By Rob Poole.
Along the southeastern portion of San Francisco, residents enjoy quaint single-family homes with multifamily developments sprinkled in, charming restaurants and old warehouses that serve as remnants of the city’s industrial past. But as new residents flood in and attract more investment, one key area still falls short: public space. A new program may solve that problem.
The neighborhoods known as Dogpatch and Northwest Potrero Hill recently established the country’s first Green Benefit District (GBD). Through the program, property owners will pay a small assessment that will go toward maintaining and improving parks, plazas, gardens, sidewalks and more. It’s modeled after the Community Benefit District (CBD) program, but geared toward greening a residential area, as opposed to promoting commercial shopping districts, like more conventionalCBDs.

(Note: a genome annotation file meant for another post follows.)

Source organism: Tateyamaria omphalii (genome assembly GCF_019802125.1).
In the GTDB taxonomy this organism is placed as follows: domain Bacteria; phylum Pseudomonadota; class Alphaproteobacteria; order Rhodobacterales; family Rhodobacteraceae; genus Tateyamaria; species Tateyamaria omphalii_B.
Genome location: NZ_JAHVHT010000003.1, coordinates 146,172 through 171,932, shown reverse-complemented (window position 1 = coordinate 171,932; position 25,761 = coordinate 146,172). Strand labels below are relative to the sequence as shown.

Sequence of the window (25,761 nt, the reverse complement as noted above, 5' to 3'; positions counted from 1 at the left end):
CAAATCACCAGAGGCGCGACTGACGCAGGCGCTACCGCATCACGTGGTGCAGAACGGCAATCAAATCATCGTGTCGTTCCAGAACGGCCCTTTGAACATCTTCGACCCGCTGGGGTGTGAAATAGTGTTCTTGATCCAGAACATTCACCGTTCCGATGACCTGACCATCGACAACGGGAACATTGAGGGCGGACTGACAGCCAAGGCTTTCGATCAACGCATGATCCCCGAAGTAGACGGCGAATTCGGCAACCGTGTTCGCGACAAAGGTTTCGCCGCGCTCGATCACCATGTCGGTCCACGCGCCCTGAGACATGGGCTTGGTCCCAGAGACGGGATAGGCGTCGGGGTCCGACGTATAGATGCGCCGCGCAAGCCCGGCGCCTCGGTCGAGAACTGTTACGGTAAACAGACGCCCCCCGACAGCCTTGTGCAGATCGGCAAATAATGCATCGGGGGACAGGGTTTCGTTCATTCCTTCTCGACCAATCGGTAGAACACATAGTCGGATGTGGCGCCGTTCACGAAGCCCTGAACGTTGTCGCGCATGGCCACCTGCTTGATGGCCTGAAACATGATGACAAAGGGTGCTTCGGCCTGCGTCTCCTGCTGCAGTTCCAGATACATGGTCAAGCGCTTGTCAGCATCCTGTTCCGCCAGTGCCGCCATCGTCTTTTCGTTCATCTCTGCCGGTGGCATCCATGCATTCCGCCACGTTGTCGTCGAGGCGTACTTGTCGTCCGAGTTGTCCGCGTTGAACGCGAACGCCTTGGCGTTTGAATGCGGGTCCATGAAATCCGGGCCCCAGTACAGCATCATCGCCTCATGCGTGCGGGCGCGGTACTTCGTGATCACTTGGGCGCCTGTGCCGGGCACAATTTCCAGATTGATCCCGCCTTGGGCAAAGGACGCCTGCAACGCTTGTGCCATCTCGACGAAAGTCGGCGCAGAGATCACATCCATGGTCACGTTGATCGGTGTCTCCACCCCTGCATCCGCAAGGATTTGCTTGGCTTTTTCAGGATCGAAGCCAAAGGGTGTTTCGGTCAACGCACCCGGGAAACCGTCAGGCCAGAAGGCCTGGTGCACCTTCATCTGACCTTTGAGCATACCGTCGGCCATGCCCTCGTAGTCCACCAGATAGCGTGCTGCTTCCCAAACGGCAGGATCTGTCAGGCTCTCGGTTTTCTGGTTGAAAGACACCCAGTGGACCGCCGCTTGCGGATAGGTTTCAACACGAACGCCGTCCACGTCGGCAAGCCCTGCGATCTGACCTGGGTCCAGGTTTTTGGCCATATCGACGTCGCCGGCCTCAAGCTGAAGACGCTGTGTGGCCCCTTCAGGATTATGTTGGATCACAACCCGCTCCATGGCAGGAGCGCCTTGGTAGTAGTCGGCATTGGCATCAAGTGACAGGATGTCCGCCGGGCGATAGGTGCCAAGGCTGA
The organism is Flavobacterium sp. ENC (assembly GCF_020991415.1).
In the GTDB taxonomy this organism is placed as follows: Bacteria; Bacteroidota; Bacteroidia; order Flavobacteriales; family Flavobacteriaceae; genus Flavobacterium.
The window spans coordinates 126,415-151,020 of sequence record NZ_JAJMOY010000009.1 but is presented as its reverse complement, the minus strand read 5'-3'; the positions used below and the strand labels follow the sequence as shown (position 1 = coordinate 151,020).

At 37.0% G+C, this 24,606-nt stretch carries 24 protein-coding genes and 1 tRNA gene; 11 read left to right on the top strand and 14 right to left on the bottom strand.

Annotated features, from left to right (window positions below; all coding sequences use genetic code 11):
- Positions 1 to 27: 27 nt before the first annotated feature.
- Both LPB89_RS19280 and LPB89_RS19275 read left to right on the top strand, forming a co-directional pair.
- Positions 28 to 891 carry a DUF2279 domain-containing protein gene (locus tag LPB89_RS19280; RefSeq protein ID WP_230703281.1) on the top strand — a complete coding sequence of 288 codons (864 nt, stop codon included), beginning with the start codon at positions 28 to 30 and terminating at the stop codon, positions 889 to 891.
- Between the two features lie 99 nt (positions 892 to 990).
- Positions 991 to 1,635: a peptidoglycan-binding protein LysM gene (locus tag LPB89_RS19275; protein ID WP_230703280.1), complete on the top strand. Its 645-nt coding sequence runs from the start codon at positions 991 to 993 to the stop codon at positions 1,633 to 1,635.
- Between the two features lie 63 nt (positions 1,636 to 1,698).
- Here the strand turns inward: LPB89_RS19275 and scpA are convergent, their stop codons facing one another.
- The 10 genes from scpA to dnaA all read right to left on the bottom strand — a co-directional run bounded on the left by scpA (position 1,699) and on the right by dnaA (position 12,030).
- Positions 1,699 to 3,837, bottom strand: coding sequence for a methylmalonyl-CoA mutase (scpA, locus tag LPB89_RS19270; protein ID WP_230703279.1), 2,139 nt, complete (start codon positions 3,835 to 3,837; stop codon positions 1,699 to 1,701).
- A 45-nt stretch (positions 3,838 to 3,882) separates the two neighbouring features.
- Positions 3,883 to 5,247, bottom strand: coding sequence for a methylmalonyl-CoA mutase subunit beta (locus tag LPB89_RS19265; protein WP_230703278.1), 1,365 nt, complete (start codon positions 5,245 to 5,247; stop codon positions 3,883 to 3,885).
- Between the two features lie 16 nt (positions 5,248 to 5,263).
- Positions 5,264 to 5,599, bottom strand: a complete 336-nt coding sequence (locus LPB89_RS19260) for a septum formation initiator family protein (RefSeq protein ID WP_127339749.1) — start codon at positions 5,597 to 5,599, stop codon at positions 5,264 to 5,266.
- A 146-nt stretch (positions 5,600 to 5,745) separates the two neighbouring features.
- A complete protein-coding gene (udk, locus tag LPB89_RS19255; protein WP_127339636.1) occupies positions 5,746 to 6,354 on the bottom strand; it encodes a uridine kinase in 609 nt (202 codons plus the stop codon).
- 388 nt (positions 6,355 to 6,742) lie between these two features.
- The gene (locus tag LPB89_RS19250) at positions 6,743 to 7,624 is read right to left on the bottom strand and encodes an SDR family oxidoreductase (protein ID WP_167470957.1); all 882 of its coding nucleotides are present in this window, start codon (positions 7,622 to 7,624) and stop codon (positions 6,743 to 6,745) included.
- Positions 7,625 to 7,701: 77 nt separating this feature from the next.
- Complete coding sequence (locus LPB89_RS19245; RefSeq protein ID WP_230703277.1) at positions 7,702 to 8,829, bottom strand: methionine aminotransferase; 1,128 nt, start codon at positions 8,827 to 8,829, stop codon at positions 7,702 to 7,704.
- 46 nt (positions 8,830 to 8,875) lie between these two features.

Locals hope infrastructure improvements can keep pace with the city’s growth. “There’s an influx of new development happening in the Dogpatch,” says Bruce Huie, a neighborhood resident who helped to create the GBD.
Folks like Huie helped create great public spaces throughout the neighborhoods, such as the “urban street parks” near the freeways. But maintaining them has proved to be a challenge. That’s where the GBD comes in. “This provides a way for us to not only maintain them [the public spaces], but provide capital improvements over time.”